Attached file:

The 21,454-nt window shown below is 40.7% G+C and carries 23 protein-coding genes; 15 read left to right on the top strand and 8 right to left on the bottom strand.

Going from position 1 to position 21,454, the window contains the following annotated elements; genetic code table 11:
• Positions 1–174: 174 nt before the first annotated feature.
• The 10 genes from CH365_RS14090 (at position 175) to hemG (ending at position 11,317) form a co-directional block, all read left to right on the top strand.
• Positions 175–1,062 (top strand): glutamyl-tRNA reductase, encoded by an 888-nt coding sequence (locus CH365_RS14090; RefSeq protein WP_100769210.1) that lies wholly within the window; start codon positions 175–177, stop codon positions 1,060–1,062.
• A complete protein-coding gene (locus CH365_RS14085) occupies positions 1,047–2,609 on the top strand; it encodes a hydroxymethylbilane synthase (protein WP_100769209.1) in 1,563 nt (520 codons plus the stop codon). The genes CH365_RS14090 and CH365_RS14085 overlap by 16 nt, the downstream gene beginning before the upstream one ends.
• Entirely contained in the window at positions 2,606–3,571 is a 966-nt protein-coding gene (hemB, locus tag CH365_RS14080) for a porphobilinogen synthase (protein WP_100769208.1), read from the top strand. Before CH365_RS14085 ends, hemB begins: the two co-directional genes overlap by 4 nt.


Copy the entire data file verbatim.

The 21,454-nt window shown below is 40.7% G+C and carries 23 protein-coding genes; 15 read left to right on the top strand and 8 right to left on the bottom strand.

Going from position 1 to position 21,454, the window contains the following annotated elements; genetic code table 11:
• Positions 1–174: 174 nt before the first annotated feature.
• The 10 genes from CH365_RS14090 (at position 175) to hemG (ending at position 11,317) form a co-directional block, all read left to right on the top strand.
• Positions 175–1,062 (top strand): glutamyl-tRNA reductase, encoded by an 888-nt coding sequence (locus CH365_RS14090; RefSeq protein WP_100769210.1) that lies wholly within the window; start codon positions 175–177, stop codon positions 1,060–1,062.
• A complete protein-coding gene (locus CH365_RS14085) occupies positions 1,047–2,609 on the top strand; it encodes a hydroxymethylbilane synthase (protein WP_100769209.1) in 1,563 nt (520 codons plus the stop codon). The genes CH365_RS14090 and CH365_RS14085 overlap by 16 nt, the downstream gene beginning before the upstream one ends.
• Entirely contained in the window at positions 2,606–3,571 is a 966-nt protein-coding gene (hemB, locus tag CH365_RS14080) for a porphobilinogen synthase (protein WP_100769208.1), read from the top strand. Before CH365_RS14085 ends, hemB begins: the two co-directional genes overlap by 4 nt.